Edward Snowden's attorney says the fugitive U.S. intelligence leaker has not ruled out the possibility of seeking Russian citizenship.
Snowden, 30, is stuck in the transit zone of a Moscow airport for a fourth week, while seeking temporary asylum in Russia. He has said he eventually wants to head to Latin America, but his lawyer, Anatoly Kucherena, said Snowden also told him that he could ask for Russian citizenship.
The United States is demanding that Russia extradite Snowden to stand trial on espionage charges, after he disclosed details of clandestine surveillance programs conducted by the U.S. National Security Agency.
Russia has refused to expel Snowden, but Russian President Vladimir Putin said Moscow's relations with the United States are more important than the dispute over Snowden.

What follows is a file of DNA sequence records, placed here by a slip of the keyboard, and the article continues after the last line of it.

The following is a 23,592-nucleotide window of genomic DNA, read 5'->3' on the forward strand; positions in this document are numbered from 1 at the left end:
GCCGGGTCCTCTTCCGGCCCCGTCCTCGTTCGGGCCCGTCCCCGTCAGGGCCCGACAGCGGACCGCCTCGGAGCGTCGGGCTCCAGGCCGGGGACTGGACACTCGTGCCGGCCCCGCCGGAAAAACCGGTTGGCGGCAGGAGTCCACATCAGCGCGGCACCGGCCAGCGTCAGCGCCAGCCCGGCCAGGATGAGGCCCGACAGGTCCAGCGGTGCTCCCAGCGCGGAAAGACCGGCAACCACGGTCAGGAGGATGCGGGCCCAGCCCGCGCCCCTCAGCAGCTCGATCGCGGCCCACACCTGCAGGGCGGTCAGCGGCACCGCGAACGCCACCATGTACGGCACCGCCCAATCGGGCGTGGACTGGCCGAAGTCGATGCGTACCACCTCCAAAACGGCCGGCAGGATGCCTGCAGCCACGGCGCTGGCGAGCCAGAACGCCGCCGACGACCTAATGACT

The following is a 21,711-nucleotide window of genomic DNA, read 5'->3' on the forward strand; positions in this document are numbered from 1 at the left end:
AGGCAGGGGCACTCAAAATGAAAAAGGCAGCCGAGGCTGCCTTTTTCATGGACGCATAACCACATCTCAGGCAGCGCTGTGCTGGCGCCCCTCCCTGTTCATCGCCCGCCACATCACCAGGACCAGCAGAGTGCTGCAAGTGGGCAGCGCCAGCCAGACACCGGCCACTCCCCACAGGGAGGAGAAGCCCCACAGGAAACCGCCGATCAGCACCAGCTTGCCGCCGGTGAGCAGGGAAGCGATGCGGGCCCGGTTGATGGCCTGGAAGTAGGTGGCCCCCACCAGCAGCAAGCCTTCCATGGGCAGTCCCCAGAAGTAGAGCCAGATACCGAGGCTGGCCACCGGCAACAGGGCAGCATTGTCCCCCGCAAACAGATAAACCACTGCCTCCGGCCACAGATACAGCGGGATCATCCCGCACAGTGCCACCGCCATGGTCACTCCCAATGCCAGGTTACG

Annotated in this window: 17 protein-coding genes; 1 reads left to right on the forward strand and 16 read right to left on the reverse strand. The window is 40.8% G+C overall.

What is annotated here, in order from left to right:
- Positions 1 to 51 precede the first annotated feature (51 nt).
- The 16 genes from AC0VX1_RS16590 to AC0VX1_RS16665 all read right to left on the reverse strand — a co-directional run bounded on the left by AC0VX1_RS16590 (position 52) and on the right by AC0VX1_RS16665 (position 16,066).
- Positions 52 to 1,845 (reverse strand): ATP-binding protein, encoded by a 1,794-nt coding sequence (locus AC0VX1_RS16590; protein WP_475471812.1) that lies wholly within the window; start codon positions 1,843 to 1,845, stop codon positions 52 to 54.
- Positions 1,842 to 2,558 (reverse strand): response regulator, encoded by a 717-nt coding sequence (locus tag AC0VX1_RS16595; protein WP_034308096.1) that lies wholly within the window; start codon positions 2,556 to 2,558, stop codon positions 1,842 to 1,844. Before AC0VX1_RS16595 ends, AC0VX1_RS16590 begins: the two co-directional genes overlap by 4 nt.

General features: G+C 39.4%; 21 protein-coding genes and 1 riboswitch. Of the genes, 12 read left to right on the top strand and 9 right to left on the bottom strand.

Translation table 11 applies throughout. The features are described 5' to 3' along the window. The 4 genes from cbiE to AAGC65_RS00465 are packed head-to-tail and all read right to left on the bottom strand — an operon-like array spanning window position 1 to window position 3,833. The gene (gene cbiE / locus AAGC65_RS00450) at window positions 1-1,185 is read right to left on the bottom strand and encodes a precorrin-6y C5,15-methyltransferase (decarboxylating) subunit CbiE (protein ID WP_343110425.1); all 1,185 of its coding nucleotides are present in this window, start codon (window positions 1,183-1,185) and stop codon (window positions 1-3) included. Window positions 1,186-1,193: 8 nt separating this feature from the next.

"Bilateral relations, in my opinion, are far more important than squabbles about the activities of the secret services,'' Putin said.
Russia is considering Snowden's bid for temporary asylum. Putin said his country, though, would not tolerate Snowden leaking further information damaging to the United States.
"We warned Mr. Snowden that any action by him that could cause damage to Russia-American relations is unacceptable for us,'' he said.
Kucherena predicted temporary asylum would be approved within the next few days, and that Snowden would be able to leave the airport.
White House spokesman Jay Carney said Tuesday there is "ample legal justification" for Moscow to return Snowden to the United States to face charges of "serious felonies." Carney said Washington does not want its relations with Moscow to be affected by the dispute.
Snowden applied Tuesday to stay temporarily in Russia, though he said he still eventually wants to travel to Venezuela, Bolivia or Nicaragua, which have offered him asylum. But the United States has revoked his passport.
Some information for this report was provided by AP, AFP and Reuters.